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With Launch of Z, IBM Mainframe Ushers in New Era of Data Protection

IBM unveiled IBM Z today, which it describes as “the world’s most powerful transaction system,” capable of running 12 billion encrypted transactions per day.

Z’s “breakthrough encryption engine” makes it possible to encrypt all data associated with any application, cloud service or database all of the time, according to IBM.

Of the nine billion data records lost or stolen since 2013, only 4% were encrypted. This makes the vast majority of data vulnerable to organized cybercrime rings, state actors and even employees misusing access to sensitive information.

A recent IBM study found that extensive use of encryption is a top factor in reducing the cost of a data breach, resulting in a $16 reduction in cost per lost or stolen record. To put that in context, the IBM X-Force Threat Intelligence Index reported that more than 4 billion records leaked in 2016 (a 556% increase from 2015).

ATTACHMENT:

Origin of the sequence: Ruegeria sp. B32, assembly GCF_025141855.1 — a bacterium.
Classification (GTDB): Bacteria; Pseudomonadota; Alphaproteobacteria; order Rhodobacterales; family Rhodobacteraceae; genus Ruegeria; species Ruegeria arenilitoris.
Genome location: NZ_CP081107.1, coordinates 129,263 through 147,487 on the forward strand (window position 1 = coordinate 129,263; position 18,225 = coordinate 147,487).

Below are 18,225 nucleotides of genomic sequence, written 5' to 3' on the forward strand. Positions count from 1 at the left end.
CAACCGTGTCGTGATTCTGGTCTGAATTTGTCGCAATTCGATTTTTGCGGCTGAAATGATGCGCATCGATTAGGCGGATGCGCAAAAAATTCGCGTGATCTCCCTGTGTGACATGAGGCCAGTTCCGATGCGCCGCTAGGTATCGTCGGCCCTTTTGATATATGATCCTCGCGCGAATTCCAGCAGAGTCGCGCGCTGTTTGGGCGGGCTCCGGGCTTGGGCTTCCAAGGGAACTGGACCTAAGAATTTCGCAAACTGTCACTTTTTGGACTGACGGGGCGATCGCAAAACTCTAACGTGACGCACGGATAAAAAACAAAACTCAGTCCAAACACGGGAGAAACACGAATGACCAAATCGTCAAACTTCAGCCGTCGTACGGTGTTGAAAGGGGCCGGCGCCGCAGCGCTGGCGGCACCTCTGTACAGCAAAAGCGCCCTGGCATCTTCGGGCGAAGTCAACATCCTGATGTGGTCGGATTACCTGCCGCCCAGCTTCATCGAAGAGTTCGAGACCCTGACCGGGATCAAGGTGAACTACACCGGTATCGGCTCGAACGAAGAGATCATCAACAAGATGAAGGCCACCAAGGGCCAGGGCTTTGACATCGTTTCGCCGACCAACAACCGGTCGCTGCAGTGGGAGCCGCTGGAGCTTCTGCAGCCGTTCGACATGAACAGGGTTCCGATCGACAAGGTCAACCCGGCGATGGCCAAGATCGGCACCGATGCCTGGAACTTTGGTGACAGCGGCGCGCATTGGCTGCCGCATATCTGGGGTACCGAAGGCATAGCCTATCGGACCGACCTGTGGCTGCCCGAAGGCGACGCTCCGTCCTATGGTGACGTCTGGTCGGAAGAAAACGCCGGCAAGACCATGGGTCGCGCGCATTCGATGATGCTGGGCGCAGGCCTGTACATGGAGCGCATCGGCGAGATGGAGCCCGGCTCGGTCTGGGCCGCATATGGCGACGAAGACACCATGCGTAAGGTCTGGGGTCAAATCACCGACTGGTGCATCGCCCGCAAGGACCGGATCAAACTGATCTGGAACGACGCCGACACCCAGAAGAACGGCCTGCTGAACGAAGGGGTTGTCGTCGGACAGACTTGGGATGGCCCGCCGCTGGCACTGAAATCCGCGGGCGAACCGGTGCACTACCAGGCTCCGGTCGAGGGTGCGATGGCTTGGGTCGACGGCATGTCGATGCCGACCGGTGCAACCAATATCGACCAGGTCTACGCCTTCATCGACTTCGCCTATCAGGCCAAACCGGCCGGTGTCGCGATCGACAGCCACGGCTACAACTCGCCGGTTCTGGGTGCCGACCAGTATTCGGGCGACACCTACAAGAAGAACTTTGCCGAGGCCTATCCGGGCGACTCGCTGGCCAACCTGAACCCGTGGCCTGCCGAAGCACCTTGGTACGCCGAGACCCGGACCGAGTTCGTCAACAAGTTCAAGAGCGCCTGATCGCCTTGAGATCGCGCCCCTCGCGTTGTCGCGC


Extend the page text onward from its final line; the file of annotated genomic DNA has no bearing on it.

“The pervasive encryption that is built into, and is designed to extend beyond, the new IBM Z really makes this the first system with an all-encompassing solution to the security threats and breaches we’ve been witnessing in the past 24 months,” said Peter Rutten, analyst at IDC’s Servers and Compute Platforms Group.

In an example of IBM Z as an encryption engine for cloud services, IBM today announced the opening of six new IBM Blockchain Global Data Centers in New York, United Kingdom, Frankfurt, Tokyo, Toronto and Brazil, all secured using IBM Z as the company scales this service to organizations around the globe—and as blockchain becomes an increasingly important technology to understand and utilize.

“The IBM Cloud Blockchain Service is the most successful enterprise blockchain platform because it’s the most secure,” said Rutten. “That data protection flows from the IBM Zencryption engine underneath the service which is transparent to the application and the user. This is a powerful tool to differentiate many cloud services in what is becoming a trust economy.”